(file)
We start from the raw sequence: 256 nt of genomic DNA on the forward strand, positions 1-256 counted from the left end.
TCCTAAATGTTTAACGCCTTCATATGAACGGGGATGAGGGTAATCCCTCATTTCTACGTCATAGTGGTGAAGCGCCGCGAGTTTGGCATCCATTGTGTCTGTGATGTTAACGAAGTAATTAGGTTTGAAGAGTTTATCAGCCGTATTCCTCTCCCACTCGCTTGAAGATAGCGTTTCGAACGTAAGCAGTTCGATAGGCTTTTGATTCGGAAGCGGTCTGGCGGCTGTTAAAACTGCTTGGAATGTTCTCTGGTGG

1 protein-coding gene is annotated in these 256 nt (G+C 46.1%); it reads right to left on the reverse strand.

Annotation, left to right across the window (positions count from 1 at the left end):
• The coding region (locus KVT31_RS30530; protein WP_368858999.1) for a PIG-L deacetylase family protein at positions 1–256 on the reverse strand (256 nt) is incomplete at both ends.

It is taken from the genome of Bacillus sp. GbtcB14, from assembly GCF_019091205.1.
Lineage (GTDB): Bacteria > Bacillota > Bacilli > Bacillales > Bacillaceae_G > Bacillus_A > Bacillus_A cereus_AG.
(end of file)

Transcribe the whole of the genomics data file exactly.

We start from the raw sequence: 256 nt of genomic DNA on the forward strand, positions 1-256 counted from the left end.
TCCTAAATGTTTAACGCCTTCATATGAACGGGGATGAGGGTAATCCCTCATTTCTACGTCATAGTGGTGAAGCGCCGCGAGTTTGGCATCCATTGTGTCTGTGATGTTAACGAAGTAATTAGGTTTGAAGAGTTTATCAGCCGTATTCCTCTCCCACTCGCTTGAAGATAGCGTTTCGAACGTAAGCAGTTCGATAGGCTTTTGATTCGGAAGCGGTCTGGCGGCTGTTAAAACTGCTTGGAATGTTCTCTGGTGG

1 protein-coding gene is annotated in these 256 nt (G+C 46.1%); it reads right to left on the reverse strand.

Annotation, left to right across the window (positions count from 1 at the left end):
• The coding region (locus KVT31_RS30530; protein WP_368858999.1) for a PIG-L deacetylase family protein at positions 1–256 on the reverse strand (256 nt) is incomplete at both ends.

It is taken from the genome of Bacillus sp. GbtcB14, from assembly GCF_019091205.1.
Lineage (GTDB): Bacteria > Bacillota > Bacilli > Bacillales > Bacillaceae_G > Bacillus_A > Bacillus_A cereus_AG.